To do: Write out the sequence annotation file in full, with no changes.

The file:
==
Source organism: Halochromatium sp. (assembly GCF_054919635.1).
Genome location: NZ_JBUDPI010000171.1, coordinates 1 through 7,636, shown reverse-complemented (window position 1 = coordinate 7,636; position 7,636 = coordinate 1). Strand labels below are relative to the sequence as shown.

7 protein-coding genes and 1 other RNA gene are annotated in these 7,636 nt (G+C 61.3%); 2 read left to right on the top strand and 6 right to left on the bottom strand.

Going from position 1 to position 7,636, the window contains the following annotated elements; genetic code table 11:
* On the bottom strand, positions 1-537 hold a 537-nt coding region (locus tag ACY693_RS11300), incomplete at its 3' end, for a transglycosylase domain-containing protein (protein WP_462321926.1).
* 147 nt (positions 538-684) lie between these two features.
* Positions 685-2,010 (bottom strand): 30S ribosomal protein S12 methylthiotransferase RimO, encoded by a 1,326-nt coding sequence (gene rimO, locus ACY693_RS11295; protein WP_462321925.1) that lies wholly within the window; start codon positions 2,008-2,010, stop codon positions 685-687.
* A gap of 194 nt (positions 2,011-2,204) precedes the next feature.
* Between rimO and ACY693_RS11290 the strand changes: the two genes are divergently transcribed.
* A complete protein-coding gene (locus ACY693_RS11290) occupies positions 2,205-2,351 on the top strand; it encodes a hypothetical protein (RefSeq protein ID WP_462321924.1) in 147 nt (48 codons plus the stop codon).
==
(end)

Source organism: Halochromatium sp. (assembly GCF_054919635.1).
Genome location: NZ_JBUDPI010000171.1, coordinates 1 through 7,636, shown reverse-complemented (window position 1 = coordinate 7,636; position 7,636 = coordinate 1). Strand labels below are relative to the sequence as shown.

7 protein-coding genes and 1 other RNA gene are annotated in these 7,636 nt (G+C 61.3%); 2 read left to right on the top strand and 6 right to left on the bottom strand.

Going from position 1 to position 7,636, the window contains the following annotated elements; genetic code table 11:
* On the bottom strand, positions 1-537 hold a 537-nt coding region (locus tag ACY693_RS11300), incomplete at its 3' end, for a transglycosylase domain-containing protein (protein WP_462321926.1).
* 147 nt (positions 538-684) lie between these two features.
* Positions 685-2,010 (bottom strand): 30S ribosomal protein S12 methylthiotransferase RimO, encoded by a 1,326-nt coding sequence (gene rimO, locus ACY693_RS11295; protein WP_462321925.1) that lies wholly within the window; start codon positions 2,008-2,010, stop codon positions 685-687.
* A gap of 194 nt (positions 2,011-2,204) precedes the next feature.
* Between rimO and ACY693_RS11290 the strand changes: the two genes are divergently transcribed.
* A complete protein-coding gene (locus ACY693_RS11290) occupies positions 2,205-2,351 on the top strand; it encodes a hypothetical protein (RefSeq protein ID WP_462321924.1) in 147 nt (48 codons plus the stop codon).